Cash is King – Living the Lesson
In 2007, a large Southeast-based contractor called us at GGG for the usual reason: they were having a crisis. This call marked the beginning of an 18-month turnaround, during which the company regained its financial health to continue operating profitably.
For decades prior to 2007, business was booming. After many years of profitability, and coinciding with the broader economic decline in the USA, unprofitable long-term contracts with major customers resulted in severe declines in cash flow and ultimately the business overall. Its unsustainable position also put the operations of the utility company’s customers in jeopardy.
Business Facts, Not Beliefs – To the Bank, It’s All About the Money
Anxious about these alarming trends, the bank cut back on the company’s availability (they decreased the amount the company could borrow against their receivables), shrinking the cash available to operate. When we arrived, we were asked to act as advisors to find new financing opportunities, to streamline operations and to act as interim CFO.
Besides the unprofitable contracts and unfavorable cost structure, the company was operating in a saturated and highly competitive market. It therefore had limited ability to raise prices despite improved operations.
Banks, naturally, like to rely on numbers rather than hopes and promises. Thus, in order for any troubled company to get financing, the company needed to be fixed first. When it was clear to the bank through facts and data that the company has regained its stability and had long-term growth potential, the bank was more likely to provide additional funding.
What We Did
First thing was first – and I recommend this for you and your business – we renegotiated contracts that were generating losses and reengineered the cost structure to accommodate prevailing economic conditions. We worked with the company leadership to eliminate unprofitable product lines, renegotiated vendor debt, and executed on a forbearance agreement with the senior lender. We also solidified a long-term contract with a key customer.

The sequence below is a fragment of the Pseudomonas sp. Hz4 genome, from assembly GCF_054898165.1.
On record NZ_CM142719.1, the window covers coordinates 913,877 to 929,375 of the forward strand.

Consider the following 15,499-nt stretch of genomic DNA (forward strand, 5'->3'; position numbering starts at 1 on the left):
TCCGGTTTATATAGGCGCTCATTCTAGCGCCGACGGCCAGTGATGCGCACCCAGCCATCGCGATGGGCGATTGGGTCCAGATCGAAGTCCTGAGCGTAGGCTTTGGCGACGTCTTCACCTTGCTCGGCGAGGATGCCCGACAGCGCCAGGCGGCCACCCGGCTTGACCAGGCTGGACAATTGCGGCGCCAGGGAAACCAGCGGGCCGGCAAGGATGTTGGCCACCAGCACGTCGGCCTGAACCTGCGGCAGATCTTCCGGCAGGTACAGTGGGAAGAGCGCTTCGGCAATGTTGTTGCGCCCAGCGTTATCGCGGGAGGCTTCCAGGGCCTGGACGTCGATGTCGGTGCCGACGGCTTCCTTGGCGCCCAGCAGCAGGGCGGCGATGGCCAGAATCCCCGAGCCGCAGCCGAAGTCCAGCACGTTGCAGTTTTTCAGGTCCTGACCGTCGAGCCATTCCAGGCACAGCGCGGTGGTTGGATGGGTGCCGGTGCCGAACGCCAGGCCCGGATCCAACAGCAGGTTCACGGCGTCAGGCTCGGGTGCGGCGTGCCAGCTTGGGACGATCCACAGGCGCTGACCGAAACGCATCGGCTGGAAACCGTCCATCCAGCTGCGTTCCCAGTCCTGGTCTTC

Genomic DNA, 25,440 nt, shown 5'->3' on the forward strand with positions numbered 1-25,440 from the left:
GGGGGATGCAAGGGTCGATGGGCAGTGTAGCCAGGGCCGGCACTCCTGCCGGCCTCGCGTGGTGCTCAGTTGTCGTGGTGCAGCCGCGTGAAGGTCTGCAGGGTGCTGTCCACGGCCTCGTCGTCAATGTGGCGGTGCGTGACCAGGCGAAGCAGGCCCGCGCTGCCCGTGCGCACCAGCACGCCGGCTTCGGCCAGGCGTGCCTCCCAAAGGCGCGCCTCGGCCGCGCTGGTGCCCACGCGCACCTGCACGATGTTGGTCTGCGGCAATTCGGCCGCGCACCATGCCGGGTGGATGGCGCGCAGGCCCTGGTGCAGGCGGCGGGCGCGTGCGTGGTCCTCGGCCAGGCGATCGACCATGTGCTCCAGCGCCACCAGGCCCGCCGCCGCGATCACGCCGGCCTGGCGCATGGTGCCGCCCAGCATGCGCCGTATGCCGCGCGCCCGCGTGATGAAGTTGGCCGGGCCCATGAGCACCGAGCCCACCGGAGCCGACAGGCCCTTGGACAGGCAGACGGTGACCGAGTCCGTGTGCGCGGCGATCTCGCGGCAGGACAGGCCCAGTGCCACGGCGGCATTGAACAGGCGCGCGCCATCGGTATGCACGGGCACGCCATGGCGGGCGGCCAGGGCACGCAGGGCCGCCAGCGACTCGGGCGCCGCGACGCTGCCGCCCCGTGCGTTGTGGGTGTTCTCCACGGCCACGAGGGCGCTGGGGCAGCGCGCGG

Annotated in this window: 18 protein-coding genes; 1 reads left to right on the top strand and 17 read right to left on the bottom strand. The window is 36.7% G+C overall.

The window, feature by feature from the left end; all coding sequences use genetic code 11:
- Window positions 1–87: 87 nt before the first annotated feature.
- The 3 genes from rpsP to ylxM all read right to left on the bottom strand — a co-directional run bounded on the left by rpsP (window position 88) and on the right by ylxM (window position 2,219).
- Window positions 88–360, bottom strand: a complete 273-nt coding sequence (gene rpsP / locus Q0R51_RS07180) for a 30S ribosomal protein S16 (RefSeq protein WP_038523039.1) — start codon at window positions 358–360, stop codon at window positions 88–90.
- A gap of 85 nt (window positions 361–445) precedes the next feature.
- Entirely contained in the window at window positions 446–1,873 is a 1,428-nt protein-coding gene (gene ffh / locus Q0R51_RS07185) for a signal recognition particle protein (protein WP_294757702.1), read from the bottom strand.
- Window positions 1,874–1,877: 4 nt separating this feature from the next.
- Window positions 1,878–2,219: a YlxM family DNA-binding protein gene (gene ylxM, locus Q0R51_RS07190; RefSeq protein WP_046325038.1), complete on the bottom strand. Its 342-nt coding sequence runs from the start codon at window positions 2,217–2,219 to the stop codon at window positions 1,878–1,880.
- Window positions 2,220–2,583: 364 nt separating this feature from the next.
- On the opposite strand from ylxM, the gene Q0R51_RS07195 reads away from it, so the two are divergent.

You should always have controls to monitor your product lines, so as to avoid losing money (or too much money) in the first place. Don’t assume because something worked once it will continue to work.
One of our largest vendors (Big Gorilla) was paying every 90 days which was creating huge cash-flow problems. Implementing tighter credit criteria was a must. Consider your credit risk based on who you offer terms to and consider overhauling your system and reducing your risk. We introduced the requirement of collaterals or guarantees when necessary and shortened payment terms for the company’s customers across the board. Though most of our efforts with the company were geared towards creating cash flow, each of the above actions was necessary to ensure the company’s survival.
The Hard Part and the Happily Ever After
Despite the turnaround success and the awards and accolades GGG received for it, there were some expected difficulties. We had to lay off some people, remembering that despite being a tough thing to do, letting some workers go saved the jobs of many others.
As a result of our efforts, the company shifted from a significant loss to positive cash flow after 16 months. The bank debt was significantly reduced, and a new two-year bank loan was executed.
Due to the speed of the turnaround, the bank elected to extend the company’s credit. An important factor in the bank’s continued partnership was that we educated our banker about our turnaround efforts and successes. The bank was happy to maintain a client when it could see the signs of a positive transformation and have open lines of communication. Always make sure you communicate with your bank by following The CEO’s 10 C’s of Borrowing.
Currently the company has an excellent relationship with the bank that includes ongoing and honest communication. In fact, the company completed an acquisition in 2011 and its employees received raises across the board.
Lessons Transcending Industries
This case reinforced for me that 95% of any turnaround is not about specific knowledge regarding any particular widget or industry.
GGG had a lot of construction experience by this time, but only about 5% of the turnaround had to do with construction company issues. The rest had to do with basic blocking and tackling issues: watch your contracts, watch your cost, watch your headcount, negotiate with the bank.
You can hardly learn these important business lessons from a textbook – you learn them from getting the bloody noses that my partners and I got throughout our decades of experience.
How can we learn from this case?
When your numbers start getting soft or you start losing money, be proactive. If the company is highly leveraged, has a decreasing cash cushion and is maxed out on its credit, these are among the signs that it’s time to take more serious action.
None of us has a crystal ball to know exactly how long this current economic downturn will last. If you are seeing problems and intend to survive, restructure sooner.
Be proactive. Be decisive.
If you must let people go, do it in one confident move. If you have multiple layoff weeks or even months apart, you will demoralize your employees who will feel insecure in their positions. As CEO or leader, you need to be aware of the economic reality and act decisively based on them.
Whatever your business, face your harsh reality and be proactive.